John Craig, Centre for Policy and Development Systems, writes: Re. "Make no mistake, Howard's NT plan is a new apartheid" (Monday, item 1). Might I respectfully suggest, in relation to your article, that: there is no doubt (as your article suggested) that making new special laws for Aborigines does not end "Aboriginal exceptionalism". However: apartheid means living apart (ie. as separate communities). It is not a term that strictly can be applied to preventing anyone from exercising legal rights they would otherwise have in particular places -- which is a quite routine effect of government regulations on land use (for example); special laws for Aboriginal people (and thus inequality before the law) were made possible by the widely supported 1967 referendum; inequality before the law was cited most vigorously by One Nation (whose name suggested their opposition to the idea of separate communities, but whose policy 'solutions' seemed unlikely to be particularly beneficial). As far as I can tell the position of Aboriginal Australia has not improved over the past 30-40 years -- arguably because the focus has been on gaining "benefits" (eg. native title to land, government funding) through political pressure, with virtually no attention to what is required for indigenous people to be economically successful. The real requirement to improve their situation is not to further force the Australian community to "cede power", but to gain economic power by participating in enterprises that entice consumers to part with hard-earned cash to pay for attractive products and services. Boosting any other form of power will simply leave Aboriginal people worse off through increasing their dependence on government handouts. While I have not yet studied the PM's proposed "solution", if it contains steps along the lines your article mentioned, then your article's suggestions about its likely failure and parallels with Iraq are (unfortunately) likely to be valid. In the case of Iraq also, the cultural and institutional preconditions for democracy and economic prosperity (and their absence in Iraq) were simply ignored. The Federal Government has "shot itself in the foot" by creating an organisation so politicised and centralised that it is virtually incapable of generating practical initiatives in relation to any problem (see the CPDS article: Decay of Australian Public Administration); The initiatives being advanced on both sides of politics seem equally insubstantial (On Populism in 2007); The problems facing indigenous communities are unlikely to be resolved as long as the practical effect that cultural assumptions have on any people's ability to be materially successfully continues to be put in the "too hard" basket and officially ignored (The Challenge of Aboriginal Advancement).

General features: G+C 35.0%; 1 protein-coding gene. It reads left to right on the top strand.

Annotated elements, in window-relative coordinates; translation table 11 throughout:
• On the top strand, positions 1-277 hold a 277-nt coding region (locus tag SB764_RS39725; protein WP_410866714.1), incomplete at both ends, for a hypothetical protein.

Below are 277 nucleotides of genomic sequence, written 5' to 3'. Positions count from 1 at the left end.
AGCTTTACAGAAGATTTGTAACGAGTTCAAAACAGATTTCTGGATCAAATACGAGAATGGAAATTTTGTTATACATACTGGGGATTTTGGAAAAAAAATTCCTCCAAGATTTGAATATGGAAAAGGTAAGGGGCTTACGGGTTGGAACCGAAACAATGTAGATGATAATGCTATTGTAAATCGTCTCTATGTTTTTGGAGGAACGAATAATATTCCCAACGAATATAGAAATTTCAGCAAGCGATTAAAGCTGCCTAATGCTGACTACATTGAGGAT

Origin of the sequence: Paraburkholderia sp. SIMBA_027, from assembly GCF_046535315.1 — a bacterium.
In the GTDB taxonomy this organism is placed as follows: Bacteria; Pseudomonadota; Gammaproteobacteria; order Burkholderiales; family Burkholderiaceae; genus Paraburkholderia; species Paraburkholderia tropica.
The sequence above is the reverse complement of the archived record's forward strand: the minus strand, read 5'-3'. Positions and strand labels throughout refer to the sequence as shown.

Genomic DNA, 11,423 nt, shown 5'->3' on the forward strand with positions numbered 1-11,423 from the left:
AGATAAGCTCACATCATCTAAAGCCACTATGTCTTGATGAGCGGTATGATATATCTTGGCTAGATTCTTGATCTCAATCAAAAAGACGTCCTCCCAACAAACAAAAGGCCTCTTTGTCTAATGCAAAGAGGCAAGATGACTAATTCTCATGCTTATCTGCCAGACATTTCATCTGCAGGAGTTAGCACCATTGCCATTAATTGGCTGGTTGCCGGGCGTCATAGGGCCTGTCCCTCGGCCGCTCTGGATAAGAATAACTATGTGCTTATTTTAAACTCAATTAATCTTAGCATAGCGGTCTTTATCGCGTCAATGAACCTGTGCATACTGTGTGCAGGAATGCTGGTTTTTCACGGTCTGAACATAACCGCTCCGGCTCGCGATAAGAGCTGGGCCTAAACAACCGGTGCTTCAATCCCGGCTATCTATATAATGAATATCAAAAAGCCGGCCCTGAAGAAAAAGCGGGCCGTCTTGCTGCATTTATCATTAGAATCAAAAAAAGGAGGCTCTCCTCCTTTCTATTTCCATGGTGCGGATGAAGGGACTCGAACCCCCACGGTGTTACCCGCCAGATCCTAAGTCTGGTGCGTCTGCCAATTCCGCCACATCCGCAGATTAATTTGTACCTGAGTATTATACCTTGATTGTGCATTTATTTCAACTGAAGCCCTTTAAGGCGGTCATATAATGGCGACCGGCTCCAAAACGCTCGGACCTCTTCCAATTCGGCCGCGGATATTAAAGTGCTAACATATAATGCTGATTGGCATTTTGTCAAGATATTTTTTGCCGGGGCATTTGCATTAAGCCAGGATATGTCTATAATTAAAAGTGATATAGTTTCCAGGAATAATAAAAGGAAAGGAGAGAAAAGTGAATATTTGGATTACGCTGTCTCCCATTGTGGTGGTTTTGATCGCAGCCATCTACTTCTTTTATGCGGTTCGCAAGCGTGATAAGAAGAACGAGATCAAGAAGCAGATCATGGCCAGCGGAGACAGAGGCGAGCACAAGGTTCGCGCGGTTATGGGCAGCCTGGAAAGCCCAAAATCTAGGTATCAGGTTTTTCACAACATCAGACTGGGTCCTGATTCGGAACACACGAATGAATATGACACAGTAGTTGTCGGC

In other local news, one of the big storms we have had recently resulted in a bulk coal carrier being washed up on the main surf beach at Newcastle (our primary coal export port), with efforts still underway to try and refloat it. In the meantime, local activist groups have been having fun shining a massive "coal causes climate chaos" slogan on the hull of the ship.